As an example, just in speech alone, once you know Jesus and not just believe Him, you would never pray in the same way.  There would be a difference in the formality and certainly you would not address Him in your operatic voice designed to annunciate your position and piety before men, but rather, you would speak to Him as man to Man, brother to Brother and son to Father.  Clearer still are the examples of actions and how they differ between the ones who believe and the ones who know.  Religious rituals are always the hallmark of those who think as one who believes, and a simple forthrightness is the hallmark of those who think as ones who know.

It must be clear to you by now that Jesus thought as One who knows God as His Father, therefore His speech and actions are those of One who thinks that way.  Compare the actions and words of Jesus with every other man of God before Him who all believed God and obeyed God, but whose thinking was of those who believe.

The ranting and raving of Job, the discourses of Job, are those of a man whose thoughts are of a man who believes in God, but not of a man who knows God, so that after God came and spoke to Job directly, hear these words of Job:  “My ears had heard of You, but now my eyes have seen You.  Therefore I despise myself and repent in dust and ashes.”  As Paul wrote:  faith comes from hearing… and Job had faith in God, for he had heard of God, but he had never seen God and did not know God, but once his own eyes had seen, Job then turned from a believer to a knower, and see how he lost all his self-righteousness and indignation against God.  Likewise, the thoughts of one who knows guard him from self-righteousness and indignation.

So then, when we ask ourselves, “What do you think?” the real question is not what, but how should we think.  Do we remain thinking as a person who believes because we have not make the effort to enter through the narrow door to see what lays behind it?  If we remain on the broad road of faith, then our thinking will be that of one who is always thinking of the worst.  What do I mean?  A man who has seen a thousand amputees will always think that once you are an amputee, you can only look forward to having a prosthesis and be a cripple forever.  However, a man who has seen an amputee re-grow his leg will look at every amputee and see the opportunity to repeat that which was done.  So the former would go and comfort the amputee whilst raising funds to purchase a prosthesis, but the latter would do the same and also pray for the leg to re-grow, using the prosthesis only as a temporary help until the foot re-grows.

So then, we come to the root of the problem of all mankind; it isn’t what we say or do, it isn’t whether we listened or did not listen, it isn’t whether we saw or have not seen, or whether we believed or did not believe, it is all of the above, but the root of the problem is the way we think and the inclinations of those thoughts.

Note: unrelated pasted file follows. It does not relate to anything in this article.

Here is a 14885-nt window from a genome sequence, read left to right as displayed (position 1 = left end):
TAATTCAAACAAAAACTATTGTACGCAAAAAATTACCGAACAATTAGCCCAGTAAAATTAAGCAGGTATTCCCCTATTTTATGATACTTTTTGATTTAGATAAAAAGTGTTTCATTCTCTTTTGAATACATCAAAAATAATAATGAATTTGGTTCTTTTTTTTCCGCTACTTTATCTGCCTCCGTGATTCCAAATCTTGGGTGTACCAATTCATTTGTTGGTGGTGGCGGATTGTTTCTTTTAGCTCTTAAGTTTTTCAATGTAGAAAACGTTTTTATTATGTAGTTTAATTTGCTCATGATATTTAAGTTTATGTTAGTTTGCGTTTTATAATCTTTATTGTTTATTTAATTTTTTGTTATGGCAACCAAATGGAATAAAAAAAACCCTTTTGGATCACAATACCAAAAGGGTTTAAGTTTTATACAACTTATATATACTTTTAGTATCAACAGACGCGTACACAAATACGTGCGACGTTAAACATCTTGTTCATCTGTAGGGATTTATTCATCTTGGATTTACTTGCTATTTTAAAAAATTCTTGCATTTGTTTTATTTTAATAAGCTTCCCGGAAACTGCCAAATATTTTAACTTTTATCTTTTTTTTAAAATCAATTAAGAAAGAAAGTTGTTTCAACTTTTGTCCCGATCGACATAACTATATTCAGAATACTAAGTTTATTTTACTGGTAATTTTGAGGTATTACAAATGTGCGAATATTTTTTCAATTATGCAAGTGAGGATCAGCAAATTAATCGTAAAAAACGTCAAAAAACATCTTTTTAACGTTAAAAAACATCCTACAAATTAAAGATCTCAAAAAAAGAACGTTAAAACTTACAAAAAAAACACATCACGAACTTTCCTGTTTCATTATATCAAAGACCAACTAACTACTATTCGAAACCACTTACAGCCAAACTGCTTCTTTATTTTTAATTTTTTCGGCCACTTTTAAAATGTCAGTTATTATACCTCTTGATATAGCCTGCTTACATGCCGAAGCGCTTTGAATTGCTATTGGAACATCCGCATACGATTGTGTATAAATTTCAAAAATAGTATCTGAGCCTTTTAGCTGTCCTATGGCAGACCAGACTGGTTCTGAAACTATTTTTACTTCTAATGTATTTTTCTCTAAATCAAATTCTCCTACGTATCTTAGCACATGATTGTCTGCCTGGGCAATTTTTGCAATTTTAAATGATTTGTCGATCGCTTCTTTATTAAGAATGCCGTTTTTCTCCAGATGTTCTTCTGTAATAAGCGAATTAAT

It is written of Eve:  When the woman saw the fruit of the tree was good for food and pleasing to the eye, and also desirable for gaining wisdom, she took some and ate it.  Desire comes from a thought or a wish, be it from the soul or the heart.  It was the way Eve was thinking that led to her downfall, not just what she saw and heard.  It is written:  The Lord saw how great man’s wickedness on the Earth had become, and that every inclination of the thoughts of his heart was only evil all the time.  If that was the situation back in the days of Noah, imagine what we face now and imagine what God sees now about the inclination of the thoughts of men’s hearts.

When you learn to recognise that there must be a difference in the speech and actions between those who think as ones who know and ones who believe, you would realise that a question like the one they asked in Acts 1:6, “Lord, are You at this time going to restore the kingdom to Israel?” meant that they still did not really know why Jesus had done all He had done before them.  Because if you thought as one who knows that Jesus Christ is the Son of God, who has come not only to save the world, but establish the Kingdom of God on Earth with Himself reigning on the Earth eventually, you would have asked, “Lord, how shall we prepare for the Kingdom of God and Your coronation?” 

Your thinking determines your speech and your actions, even your enquiry.  You can enquire as one who believes in Jesus or you can enquire as one who knows.  You see, the Magi from the east did not enquire about Jesus as ones who believed, but as ones who knew.  See what they said to Herod, “Where is the One who has been born King of the Jews?  We saw His star in the east and have come to worship Him.”  See who they said this to, Herod himself!  You would really have to know what you were saying when you are speaking to the king of the land whilst asking for the new King who has been born without his knowledge!